Buying tradelines can be a smart way to improve your credit situation. However, to use a tradeline effectively, you must know what you’re getting into and understand how a tradeline can affect your overall credit score. To help you on your journey to better credit, we offer here some common tradeline mistakes to avoid when purchasing tradelines.
Not Removing Your Fraud Alert or Credit Freeze
Fraud alerts and credit freezes can often be a lifeline. They make it nearly impossible for someone to open up a new credit account in your name. Many people utilize these methods if they find their personal information has been stolen or collected by bad actors. Others always prefer to keep their credit freeze or fraud alert on to better ensure they’re shielded from new account openings.
Regardless of which category you fall into, you’ll need to lift your credit freeze and cancel your fraud alerts to purchase a tradeline. Otherwise, the tradeline will never post to your credit report and you’ll never receive the benefits of the new tradeline.
You’ll need to cancel your credit freeze or fraud alert at every credit bureau to ensure the tradelines post properly. Once they do post, you can always re-engage the fraud alert or credit freeze to keep yourself protected.
Not Knowing Enough About Your Credit Score
The point of buying a tradeline is to try to improve your credit score. To improve your credit score, you should know what it is and what components go into it.
As a quick summary, your credit score is a three-digit number that represents to the lender your creditworthiness. Each credit bureau has its own score and method for determining that score.
Once you have an established credit history, your score will range from 300 to 850. The higher your score the more creditworthy your history is.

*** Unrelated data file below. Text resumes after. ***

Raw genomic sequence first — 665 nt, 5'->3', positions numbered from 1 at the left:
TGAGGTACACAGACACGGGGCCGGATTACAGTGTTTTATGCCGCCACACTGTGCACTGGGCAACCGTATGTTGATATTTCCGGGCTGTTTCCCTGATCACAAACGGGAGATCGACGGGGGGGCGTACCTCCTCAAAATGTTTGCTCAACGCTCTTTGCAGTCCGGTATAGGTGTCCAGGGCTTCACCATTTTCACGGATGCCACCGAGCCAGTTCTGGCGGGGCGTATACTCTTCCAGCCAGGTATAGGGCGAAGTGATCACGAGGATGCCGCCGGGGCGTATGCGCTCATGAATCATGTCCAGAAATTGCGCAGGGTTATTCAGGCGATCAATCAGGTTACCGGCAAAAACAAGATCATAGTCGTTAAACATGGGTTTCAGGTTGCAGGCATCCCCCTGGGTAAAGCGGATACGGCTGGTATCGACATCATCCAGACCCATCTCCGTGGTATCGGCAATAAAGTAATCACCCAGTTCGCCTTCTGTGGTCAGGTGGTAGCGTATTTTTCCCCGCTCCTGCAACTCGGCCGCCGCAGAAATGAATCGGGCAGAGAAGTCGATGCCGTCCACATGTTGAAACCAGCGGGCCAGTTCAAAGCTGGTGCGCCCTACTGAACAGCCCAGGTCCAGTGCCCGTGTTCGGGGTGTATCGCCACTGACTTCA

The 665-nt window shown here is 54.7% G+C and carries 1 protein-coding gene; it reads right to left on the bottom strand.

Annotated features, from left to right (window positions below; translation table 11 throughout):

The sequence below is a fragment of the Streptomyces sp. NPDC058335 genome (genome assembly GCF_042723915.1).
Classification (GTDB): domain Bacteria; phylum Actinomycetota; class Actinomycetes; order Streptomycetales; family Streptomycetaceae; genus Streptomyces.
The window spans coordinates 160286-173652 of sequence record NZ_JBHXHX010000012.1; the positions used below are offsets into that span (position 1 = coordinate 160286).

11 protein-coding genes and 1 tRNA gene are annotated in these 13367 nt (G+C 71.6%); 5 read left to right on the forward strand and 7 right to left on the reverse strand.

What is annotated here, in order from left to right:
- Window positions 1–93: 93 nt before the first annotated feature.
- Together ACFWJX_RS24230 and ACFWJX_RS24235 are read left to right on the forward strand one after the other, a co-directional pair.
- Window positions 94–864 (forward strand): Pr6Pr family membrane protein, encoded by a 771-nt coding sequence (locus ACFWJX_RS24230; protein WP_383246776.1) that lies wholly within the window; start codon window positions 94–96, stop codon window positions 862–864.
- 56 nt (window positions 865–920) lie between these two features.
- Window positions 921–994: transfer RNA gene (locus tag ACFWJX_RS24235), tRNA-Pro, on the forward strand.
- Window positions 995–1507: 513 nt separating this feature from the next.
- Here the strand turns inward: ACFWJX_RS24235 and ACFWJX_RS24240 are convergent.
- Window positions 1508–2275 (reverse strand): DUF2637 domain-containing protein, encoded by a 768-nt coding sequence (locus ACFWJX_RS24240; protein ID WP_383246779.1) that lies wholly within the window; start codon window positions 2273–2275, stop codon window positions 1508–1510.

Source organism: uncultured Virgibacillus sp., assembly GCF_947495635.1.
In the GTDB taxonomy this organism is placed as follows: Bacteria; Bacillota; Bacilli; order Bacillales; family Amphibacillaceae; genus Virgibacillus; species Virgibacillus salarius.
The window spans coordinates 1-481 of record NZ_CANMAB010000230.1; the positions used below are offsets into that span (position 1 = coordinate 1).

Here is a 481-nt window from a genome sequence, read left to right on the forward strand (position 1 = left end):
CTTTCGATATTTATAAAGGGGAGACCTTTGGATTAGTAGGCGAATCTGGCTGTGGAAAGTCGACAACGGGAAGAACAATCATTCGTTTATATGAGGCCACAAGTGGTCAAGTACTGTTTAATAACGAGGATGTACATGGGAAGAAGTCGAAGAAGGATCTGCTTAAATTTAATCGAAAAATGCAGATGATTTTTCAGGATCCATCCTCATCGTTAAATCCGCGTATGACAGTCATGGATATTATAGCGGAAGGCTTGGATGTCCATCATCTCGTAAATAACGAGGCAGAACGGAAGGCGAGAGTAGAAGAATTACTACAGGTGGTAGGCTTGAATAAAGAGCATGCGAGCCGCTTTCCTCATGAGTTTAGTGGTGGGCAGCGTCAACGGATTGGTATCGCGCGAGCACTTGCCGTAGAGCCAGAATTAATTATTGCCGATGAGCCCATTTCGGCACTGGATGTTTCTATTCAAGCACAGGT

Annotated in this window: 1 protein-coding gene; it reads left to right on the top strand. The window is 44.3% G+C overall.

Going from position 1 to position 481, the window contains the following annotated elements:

A variety of factors go into determining a score. Generally, here’s the percentage makeup of the components that go into your credit score:
- 35% comes from your on-time payment history. A single late or missed payment can have a major impact on your score.
- 30% comes from your utilization. This is calculated by dividing the total amount of debt you owe by the total amount of credit available to you. Depending on the credit bureau, they may look at the utilization of individual accounts, your overall utilization across all credit accounts, or both.
- 15% comes from the length of your credit history. This component includes both the average age of your accounts and the age of your oldest account.
- 10% comes from your mix of credit accounts. Lenders often want to see a variety of accounts on your credit report including revolving credit (such as credit cards), installment loans (such as auto loans), and property-secured loans (typically a mortgage).
- 10% comes from new credit accounts. If you’ve applied for or opened multiple loans or lines of credit in the recent past, this can be an indication that you’re in some form of financial risk.
Not Checking Your Credit Report
Your credit score is a high-level number that helps lenders make decisions. However, without context, it can be difficult to know what specifically has impacted your score. The best way to understand that is to check your credit report regularly.
Your credit report contains information about what accounts are open in your name, how much you own on them, and your payment history. If you notice an application or account you don’t recognize, you should reach out to the credit bureau that supplied the report to fix the situation. You should then check your reports with the other bureaus to see if the issue is repeated.
Repairing your credit to remove inaccurate items can be an effective way to improve your score. It should also be done before purchasing a tradeline to see if resolving the issue puts your score closer to where you’d like it.
Not Understanding Tradeline Basics
A tradeline is an account on your credit report. When you purchase a tradeline, you’re being added as an authorized user to someone else’s account. You don’t have access to the account to make purchases, but the account should post to your credit report where you’ll benefit from a mixture of lowering your utilization, increasing the average age of your credit account, and a history of on-time payments.
Generally, you want to purchase tradelines that are at least two years old. This makes them “seasoned” and can have more of a positive impact than a brand-new account. You should also think about purchasing a tradeline with a high limit and low utilization. If you’re struggling with debt, this can help lower your overall utilization ratio.
If you want to see if buying a tradeline can impact your creditworthiness, complete our assessment today! By answering just a few questions, we can have a tradeline specialist reach out to you and discuss your options.